“The world-building in The Stars are Legion is what really pulled me into the story in the beginning. Unlike most sci-fi that I have read, the world of The Stars are Legion is almost entirely organic. The world-ships, of which there are primarily three in the story, are gigantic floating, tentacled living worlds with a seemingly unknown number of levels from the bottom, where people are recycled by terrifying monsters, all the way to the top, where the elite and powerful live and conspire. The entire world-ship is organic, made of some kind of fleshy substance that can be cut through to form new passageways, and eaten, if entirely necessary. It is alive with tubes like umbilici, and growths, and blood, and on the outside, a blackening cancerous rot, evidence that the worlds are dying and will continue to do so. Beneath it all, or at least in parts, are some mysterious metal beams and scaffolding that may have been part of the original structure or used to sure up the dying organic structure.”

Read The Stars are Legion by Kameron Hurley

The Order of the Pure Moon Reflected in Water by Zen Cho

Check out our review here

What it is about?

Zen Cho returns with a found family wuxia fantasy that combines the vibrancy of old school martial arts movies with characters drawn from the margins of history.

A bandit walks into a coffeehouse, and it all goes downhill from there. Guet Imm, a young votary of the Order of the Pure Moon, joins up with an eclectic group of thieves (whether they like it or not) in order to protect a sacred object, and finds herself in a far more complicated situation than she could have ever imagined.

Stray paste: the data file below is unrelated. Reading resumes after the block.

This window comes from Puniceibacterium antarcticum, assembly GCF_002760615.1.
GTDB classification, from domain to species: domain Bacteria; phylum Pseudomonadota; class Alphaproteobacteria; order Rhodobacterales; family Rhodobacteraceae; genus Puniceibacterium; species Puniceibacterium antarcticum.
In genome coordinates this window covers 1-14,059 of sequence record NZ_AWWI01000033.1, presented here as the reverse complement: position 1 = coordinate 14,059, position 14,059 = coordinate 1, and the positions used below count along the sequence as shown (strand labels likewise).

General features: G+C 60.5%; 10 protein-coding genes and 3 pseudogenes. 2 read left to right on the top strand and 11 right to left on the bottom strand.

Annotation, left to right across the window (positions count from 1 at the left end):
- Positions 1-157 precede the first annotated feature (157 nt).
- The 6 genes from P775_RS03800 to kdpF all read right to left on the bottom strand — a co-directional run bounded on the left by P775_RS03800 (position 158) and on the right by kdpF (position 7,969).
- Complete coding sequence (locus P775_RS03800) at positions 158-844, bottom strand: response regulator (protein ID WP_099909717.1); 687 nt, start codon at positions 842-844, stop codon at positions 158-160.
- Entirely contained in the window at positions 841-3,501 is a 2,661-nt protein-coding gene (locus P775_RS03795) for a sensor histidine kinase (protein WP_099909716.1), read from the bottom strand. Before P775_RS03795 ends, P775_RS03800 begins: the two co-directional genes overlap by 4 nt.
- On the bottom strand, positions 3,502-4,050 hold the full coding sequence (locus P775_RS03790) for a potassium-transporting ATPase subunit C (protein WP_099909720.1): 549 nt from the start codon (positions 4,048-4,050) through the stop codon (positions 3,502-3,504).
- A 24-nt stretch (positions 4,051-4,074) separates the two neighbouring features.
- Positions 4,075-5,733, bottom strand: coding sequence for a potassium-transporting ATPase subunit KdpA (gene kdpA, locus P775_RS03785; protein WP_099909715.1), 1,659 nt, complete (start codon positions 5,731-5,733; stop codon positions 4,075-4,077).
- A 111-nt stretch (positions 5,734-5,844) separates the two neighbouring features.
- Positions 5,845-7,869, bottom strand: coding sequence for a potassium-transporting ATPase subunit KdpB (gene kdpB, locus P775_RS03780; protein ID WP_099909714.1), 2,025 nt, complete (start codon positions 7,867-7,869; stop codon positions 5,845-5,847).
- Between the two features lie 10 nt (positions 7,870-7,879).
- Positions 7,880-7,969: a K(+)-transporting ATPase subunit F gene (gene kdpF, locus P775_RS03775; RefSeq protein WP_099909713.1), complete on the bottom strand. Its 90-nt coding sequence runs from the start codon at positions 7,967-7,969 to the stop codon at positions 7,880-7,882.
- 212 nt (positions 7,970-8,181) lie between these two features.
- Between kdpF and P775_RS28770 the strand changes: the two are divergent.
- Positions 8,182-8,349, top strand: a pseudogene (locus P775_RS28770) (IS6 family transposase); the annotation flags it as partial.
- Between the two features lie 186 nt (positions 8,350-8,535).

Why You Should Read This?

“On the surface, The Order of the Pure Moon Reflected on Water is a pretty grim tale about hapless, hungry bandits trying to survive amid poverty, war, and tyranny. In this sense, it is like a lot of grimdark novels and novellas and is pretty much standard grimdark fare. But Zen Cho is so fucking funny that the story becomes as darkly humorous it is grim and pathetic. It’s rare balance that I’ve found only a few times in the likes of Rob Hayes’s Never Die, Mark Lawrence’s Red Queen’s War, and several of Abercrombie’s novels. Not only is the narrator subtly humorous, but the characters are freaking hilarious, mostly unintentionally, often delightfully crudely.”

Read The Order of the Pure Moon Reflected in Water by Zen Cho

Persephone Station by Stina Leicht

Check out our review here

What it is about?

Hugo award-nominated author Stina Leicht has created a take on space opera for fans of The Mandalorian and Cowboy Bebop in this high-stakes adventure.

Persephone Station, a seemingly backwater planet that has largely been ignored by the United Republic of Worlds becomes the focus for the Serrao-Orlov Corporation as the planet has a few secrets the corporation tenaciously wants to exploit.

Rosie—owner of Monk’s Bar, in the corporate town of West Brynner—caters to wannabe criminals and rich Earther tourists, of a sort, at the front bar. However, exactly two types of people drank at Monk’s back bar: members of a rather exclusive criminal class and those who sought to employ them.